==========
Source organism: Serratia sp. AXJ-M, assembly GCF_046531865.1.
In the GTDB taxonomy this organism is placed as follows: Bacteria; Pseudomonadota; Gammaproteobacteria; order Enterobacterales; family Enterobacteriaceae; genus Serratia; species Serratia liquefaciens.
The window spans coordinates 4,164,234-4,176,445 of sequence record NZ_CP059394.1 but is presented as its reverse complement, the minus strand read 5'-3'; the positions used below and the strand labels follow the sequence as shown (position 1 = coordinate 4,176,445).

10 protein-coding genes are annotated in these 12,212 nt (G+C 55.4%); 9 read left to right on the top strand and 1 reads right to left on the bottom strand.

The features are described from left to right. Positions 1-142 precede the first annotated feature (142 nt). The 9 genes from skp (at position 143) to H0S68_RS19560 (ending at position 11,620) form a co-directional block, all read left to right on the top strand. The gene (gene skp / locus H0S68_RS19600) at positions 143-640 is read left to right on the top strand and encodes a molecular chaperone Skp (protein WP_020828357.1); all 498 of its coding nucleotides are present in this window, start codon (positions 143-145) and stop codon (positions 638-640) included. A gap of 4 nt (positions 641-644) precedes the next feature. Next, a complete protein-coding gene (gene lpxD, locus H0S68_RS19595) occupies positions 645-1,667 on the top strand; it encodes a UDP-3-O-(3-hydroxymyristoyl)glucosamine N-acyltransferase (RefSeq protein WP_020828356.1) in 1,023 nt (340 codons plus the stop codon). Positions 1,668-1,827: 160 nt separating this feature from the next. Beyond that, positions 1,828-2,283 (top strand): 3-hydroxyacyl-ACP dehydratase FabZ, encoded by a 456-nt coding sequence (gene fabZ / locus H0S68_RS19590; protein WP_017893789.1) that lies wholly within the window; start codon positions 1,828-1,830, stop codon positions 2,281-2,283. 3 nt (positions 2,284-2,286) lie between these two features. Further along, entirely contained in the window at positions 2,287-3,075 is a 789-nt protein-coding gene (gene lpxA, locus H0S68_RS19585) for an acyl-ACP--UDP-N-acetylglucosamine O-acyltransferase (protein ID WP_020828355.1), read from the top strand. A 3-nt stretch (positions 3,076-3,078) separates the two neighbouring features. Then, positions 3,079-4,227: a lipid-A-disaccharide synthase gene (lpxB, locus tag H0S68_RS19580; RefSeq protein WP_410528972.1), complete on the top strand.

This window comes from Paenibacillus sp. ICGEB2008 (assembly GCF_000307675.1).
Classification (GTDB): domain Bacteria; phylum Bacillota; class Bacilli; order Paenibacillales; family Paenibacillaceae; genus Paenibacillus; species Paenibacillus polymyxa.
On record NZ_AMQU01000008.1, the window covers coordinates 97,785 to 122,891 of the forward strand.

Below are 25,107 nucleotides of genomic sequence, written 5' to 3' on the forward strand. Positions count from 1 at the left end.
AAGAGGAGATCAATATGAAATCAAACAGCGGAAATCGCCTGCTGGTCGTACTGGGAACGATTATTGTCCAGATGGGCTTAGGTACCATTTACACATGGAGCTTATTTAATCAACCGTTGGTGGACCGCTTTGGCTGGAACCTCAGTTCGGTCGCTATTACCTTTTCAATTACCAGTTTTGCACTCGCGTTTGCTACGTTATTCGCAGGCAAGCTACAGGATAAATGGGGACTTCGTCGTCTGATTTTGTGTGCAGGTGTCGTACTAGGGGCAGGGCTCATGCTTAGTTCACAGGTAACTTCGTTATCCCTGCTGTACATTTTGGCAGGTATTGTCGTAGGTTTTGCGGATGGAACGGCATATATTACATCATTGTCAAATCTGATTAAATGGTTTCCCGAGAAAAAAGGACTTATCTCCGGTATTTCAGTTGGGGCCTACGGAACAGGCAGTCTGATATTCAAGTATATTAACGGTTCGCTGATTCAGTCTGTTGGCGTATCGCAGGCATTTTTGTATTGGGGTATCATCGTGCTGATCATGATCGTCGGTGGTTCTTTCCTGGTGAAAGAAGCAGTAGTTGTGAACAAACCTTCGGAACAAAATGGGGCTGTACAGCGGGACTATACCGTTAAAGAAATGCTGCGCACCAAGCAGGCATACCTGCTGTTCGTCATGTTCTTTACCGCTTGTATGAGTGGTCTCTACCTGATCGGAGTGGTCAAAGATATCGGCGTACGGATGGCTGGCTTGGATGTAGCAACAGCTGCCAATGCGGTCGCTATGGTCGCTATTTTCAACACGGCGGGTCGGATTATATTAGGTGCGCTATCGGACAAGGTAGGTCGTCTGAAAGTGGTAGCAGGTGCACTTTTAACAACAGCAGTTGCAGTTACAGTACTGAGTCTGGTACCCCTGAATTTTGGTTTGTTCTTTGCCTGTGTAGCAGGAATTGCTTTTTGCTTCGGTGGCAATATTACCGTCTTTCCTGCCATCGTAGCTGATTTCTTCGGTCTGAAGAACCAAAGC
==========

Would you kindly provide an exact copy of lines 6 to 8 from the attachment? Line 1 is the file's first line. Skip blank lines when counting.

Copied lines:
This window comes from Paenibacillus sp. ICGEB2008 (assembly GCF_000307675.1).
Classification (GTDB): domain Bacteria; phylum Bacillota; class Bacilli; order Paenibacillales; family Paenibacillaceae; genus Paenibacillus; species Paenibacillus polymyxa.
On record NZ_AMQU01000008.1, the window covers coordinates 97,785 to 122,891 of the forward strand.